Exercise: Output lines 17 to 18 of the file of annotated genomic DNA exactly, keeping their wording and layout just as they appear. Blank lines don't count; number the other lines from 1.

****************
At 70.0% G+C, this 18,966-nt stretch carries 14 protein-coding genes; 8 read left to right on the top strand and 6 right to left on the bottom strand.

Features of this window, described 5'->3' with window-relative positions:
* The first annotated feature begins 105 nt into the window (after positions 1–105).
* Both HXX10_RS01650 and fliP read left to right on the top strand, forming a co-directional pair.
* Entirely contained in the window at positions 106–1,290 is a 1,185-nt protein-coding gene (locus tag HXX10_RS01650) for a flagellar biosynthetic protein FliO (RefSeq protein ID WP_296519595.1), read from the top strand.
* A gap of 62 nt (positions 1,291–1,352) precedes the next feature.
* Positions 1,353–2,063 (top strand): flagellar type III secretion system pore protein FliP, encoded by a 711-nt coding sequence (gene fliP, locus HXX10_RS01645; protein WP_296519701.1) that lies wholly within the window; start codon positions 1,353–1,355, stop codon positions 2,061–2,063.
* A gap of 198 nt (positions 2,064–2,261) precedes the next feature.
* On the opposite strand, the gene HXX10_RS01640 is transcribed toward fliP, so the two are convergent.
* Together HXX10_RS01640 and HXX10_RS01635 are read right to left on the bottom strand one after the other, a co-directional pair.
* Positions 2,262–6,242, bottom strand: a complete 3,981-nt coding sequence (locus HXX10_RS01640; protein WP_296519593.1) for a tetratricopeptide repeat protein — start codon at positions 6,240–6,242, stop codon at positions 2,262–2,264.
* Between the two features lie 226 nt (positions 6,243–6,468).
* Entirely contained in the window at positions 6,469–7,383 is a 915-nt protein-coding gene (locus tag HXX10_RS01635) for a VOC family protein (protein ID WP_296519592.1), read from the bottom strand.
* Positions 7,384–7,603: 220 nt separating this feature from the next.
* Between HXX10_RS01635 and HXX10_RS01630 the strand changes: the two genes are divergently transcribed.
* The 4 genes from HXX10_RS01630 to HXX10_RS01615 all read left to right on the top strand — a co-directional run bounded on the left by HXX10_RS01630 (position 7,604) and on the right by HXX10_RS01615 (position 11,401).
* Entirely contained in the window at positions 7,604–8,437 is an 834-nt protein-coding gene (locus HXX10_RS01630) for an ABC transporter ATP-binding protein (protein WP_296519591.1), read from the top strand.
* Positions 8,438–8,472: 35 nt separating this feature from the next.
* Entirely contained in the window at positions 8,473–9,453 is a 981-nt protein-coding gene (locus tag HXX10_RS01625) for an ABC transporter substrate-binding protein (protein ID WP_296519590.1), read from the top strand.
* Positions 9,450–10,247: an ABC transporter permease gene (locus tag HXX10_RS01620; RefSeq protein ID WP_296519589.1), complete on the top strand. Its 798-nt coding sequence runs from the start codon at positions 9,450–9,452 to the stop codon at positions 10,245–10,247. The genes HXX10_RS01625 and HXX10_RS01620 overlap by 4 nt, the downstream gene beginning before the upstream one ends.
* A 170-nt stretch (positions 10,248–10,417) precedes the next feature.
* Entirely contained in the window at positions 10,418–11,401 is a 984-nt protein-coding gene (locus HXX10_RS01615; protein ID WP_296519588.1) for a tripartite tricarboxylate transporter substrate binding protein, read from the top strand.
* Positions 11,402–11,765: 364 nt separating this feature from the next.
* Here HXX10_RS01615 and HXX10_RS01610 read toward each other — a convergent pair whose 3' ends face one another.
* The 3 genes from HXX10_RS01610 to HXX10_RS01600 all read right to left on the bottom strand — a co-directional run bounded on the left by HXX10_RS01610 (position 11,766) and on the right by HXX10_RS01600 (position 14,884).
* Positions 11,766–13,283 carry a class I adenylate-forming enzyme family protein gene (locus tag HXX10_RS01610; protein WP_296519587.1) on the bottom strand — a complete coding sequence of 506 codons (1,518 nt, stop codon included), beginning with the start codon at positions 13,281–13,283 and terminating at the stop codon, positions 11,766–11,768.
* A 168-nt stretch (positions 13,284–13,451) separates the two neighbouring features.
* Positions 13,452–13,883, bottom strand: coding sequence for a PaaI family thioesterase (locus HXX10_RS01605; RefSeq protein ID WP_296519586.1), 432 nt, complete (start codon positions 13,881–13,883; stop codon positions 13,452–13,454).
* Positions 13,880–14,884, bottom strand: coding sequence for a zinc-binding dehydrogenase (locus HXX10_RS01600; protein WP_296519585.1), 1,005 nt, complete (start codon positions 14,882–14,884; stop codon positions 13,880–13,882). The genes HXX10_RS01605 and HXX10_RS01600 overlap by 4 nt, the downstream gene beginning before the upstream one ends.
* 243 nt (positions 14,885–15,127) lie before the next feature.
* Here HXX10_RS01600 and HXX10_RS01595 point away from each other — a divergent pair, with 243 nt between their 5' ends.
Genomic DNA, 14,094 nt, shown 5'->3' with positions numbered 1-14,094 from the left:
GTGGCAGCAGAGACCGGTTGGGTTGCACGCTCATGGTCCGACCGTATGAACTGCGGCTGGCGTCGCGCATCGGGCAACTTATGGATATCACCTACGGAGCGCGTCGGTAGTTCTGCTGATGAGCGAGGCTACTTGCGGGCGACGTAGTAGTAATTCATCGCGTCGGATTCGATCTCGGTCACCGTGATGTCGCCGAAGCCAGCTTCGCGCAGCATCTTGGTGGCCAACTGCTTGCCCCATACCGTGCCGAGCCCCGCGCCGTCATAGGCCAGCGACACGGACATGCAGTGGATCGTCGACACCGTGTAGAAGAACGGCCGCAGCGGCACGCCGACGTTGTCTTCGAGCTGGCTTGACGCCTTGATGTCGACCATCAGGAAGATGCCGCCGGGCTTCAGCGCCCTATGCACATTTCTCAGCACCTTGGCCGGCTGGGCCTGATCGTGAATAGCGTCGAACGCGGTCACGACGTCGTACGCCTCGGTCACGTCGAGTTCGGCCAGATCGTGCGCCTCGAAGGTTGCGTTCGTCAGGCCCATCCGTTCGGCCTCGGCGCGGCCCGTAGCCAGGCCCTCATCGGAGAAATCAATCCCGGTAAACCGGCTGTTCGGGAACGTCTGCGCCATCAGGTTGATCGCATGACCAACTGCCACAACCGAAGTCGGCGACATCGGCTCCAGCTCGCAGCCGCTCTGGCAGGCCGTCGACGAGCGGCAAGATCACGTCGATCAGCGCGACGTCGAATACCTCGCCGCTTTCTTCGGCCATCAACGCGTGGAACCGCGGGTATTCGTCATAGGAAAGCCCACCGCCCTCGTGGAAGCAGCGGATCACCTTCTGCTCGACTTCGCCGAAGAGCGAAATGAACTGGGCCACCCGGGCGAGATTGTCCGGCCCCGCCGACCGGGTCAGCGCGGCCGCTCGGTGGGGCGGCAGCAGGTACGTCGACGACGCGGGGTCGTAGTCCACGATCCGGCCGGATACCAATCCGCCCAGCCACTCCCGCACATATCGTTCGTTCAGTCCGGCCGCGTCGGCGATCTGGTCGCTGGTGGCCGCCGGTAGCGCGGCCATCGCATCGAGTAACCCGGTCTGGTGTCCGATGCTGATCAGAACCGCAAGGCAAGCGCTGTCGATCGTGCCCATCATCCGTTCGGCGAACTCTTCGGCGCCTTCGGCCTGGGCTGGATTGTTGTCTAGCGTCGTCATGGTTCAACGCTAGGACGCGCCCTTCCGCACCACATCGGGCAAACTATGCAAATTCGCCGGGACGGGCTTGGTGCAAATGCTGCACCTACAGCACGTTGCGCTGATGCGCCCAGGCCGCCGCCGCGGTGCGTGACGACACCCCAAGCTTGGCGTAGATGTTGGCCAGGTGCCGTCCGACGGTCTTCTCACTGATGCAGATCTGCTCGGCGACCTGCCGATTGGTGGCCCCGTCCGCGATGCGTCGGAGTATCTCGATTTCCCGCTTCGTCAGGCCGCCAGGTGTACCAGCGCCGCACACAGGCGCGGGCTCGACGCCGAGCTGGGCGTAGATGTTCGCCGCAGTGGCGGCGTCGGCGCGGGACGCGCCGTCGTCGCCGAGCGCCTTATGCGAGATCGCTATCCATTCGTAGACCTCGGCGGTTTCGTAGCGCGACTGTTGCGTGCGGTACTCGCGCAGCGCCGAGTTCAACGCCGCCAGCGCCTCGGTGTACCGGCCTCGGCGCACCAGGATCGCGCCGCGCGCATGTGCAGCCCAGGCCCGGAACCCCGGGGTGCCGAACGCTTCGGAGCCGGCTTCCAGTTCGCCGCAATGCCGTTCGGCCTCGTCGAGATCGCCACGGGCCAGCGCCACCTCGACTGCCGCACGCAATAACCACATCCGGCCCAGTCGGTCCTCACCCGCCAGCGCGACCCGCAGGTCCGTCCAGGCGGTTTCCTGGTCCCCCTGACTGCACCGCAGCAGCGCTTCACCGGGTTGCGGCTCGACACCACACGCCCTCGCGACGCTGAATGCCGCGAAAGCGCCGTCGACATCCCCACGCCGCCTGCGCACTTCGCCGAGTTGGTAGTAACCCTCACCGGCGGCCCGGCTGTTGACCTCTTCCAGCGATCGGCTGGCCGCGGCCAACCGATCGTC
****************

* Entirely contained in the window at positions 7,604–8,437 is an 834-nt protein-coding gene (locus HXX10_RS01630) for an ABC transporter ATP-binding protein (protein WP_296519591.1), read from the top strand.
* Positions 8,438–8,472: 35 nt separating this feature from the next.